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Int J Epidemiol. 2007 Apr;36(2):449-57. Epub 2007 Jan 22.

Trends of under- and overweight among rural and urban poor women indicate the double burden of malnutrition in Bangladesh.

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  • 1Helen Keller International, Gulshan, Dhaka, Bangladesh. sohana@hkidhaka.org

Abstract

BACKGROUND:

Although undernutrition and communicable diseases dominate the current disease burden in resource-poor countries, the prevalence of diet related chronic diseases is increasing. This paper explores current trends of under- and overweight in Bangladeshi women.

METHOD:

Nationally representative data on reproductive age women from rural Bangladesh (n = 242,433) and selected urban poor areas (n = 39,749) collected by the Nutritional Surveillance Project during 2000-2004 were analyzed.

RESULTS:

While the prevalence of chronic energy deficiency [CED, body mass index (BMI) < 18.5 kg/m(2)] continues to be major nutritional problem among Bangladeshi women (38.8% rural, 29.7% urban poor; P < 0.001), between 2000-2004, 9.1% of urban poor and 4.1% of rural women were overweight (BMI > or = 25 kg/m(2), P < 0.001). In addition, 9.8% of urban poor and 5.5% of rural women were found to be 'at risk of overweight' (BMI 23.0-<25 kg/m(2)). From 2000 to 2004, prevalence of CED decreased (urban poor: 33.8-29.3%; rural: 42.6-36.6%), while prevalence of overweight increased (urban poor: 6.8-9.1%; rural: 2.8-5.5%). The risk of being overweight was higher among women who were older and of higher socioeconomic status. Rural women with at least 14 years of education had a 8.1-fold increased risk of being overweight compared with non-educated women [95% confidence intervals (CI): 6.6-8.7]. Women living in houses of at least 1000 sq ft (93 m(2)) were 3.7 times more likely to be overweight compared with women living in <250 sq ft (23 m(2)) houses (95% CI: 3.2-4.3).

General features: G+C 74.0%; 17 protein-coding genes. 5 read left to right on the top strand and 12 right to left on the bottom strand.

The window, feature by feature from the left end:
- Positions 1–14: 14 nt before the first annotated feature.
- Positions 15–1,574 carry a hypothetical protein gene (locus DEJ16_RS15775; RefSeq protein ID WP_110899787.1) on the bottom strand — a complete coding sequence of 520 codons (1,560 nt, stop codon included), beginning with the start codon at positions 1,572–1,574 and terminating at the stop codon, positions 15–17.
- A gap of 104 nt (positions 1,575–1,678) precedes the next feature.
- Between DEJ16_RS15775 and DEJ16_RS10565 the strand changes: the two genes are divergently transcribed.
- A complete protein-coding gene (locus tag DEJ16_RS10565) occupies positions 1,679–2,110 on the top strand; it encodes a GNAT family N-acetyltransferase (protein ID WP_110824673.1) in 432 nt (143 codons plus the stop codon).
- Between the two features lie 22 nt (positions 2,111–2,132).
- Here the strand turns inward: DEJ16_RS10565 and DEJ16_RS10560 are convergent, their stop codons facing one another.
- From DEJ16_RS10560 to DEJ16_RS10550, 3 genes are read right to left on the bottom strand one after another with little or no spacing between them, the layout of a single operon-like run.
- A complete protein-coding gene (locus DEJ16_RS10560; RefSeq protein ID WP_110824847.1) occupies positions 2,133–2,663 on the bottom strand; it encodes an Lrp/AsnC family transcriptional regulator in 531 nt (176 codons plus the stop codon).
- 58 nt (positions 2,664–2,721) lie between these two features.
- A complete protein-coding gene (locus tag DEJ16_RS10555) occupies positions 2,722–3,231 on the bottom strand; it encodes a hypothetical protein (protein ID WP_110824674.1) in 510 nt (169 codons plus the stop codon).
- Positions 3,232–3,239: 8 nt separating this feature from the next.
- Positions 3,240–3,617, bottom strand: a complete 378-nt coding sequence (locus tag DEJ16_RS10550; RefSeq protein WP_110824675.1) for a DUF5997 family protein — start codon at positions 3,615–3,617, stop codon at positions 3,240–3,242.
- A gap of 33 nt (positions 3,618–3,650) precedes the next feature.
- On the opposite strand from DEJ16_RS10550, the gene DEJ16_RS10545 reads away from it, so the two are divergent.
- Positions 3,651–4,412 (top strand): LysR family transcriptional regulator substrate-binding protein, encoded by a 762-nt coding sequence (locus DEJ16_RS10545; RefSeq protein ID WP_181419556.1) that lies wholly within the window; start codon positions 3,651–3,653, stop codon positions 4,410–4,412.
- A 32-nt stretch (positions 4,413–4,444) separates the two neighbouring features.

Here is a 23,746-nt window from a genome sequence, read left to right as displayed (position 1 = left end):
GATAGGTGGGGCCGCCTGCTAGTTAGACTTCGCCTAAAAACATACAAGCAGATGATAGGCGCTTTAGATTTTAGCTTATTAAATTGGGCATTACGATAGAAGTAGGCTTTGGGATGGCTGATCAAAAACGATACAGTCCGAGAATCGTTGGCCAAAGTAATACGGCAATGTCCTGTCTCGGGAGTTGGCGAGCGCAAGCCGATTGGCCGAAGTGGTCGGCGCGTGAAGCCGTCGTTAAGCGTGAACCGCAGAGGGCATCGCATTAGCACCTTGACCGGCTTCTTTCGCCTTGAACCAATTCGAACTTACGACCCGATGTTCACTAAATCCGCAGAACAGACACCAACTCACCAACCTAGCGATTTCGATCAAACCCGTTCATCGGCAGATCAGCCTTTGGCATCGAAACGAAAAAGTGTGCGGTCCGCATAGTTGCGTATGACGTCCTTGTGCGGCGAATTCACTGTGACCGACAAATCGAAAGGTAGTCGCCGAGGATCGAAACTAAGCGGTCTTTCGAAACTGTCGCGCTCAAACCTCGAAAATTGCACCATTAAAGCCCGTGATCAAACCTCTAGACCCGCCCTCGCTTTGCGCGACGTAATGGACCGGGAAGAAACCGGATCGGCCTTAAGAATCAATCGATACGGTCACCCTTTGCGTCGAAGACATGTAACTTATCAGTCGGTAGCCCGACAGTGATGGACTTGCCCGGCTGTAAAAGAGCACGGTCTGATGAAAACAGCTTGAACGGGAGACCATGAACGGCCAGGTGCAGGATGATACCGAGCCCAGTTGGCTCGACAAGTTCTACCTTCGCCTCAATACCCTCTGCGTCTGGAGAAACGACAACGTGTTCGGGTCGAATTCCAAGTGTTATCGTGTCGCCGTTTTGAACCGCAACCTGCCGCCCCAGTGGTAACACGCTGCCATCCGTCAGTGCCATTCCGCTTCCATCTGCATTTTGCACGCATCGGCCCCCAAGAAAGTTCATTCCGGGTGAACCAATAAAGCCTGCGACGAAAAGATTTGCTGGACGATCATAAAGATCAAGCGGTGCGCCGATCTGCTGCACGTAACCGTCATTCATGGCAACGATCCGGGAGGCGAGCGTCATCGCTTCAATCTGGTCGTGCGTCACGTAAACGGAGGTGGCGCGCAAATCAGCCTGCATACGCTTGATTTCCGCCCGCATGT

CONCLUSION:

The recent increase in overweight prevalence among both urban poor and rural women, along with high prevalence of CED, indicates the emergence of a double burden of malnutrition in Bangladesh.

PMID:
17242024
[PubMed - indexed for MEDLINE]
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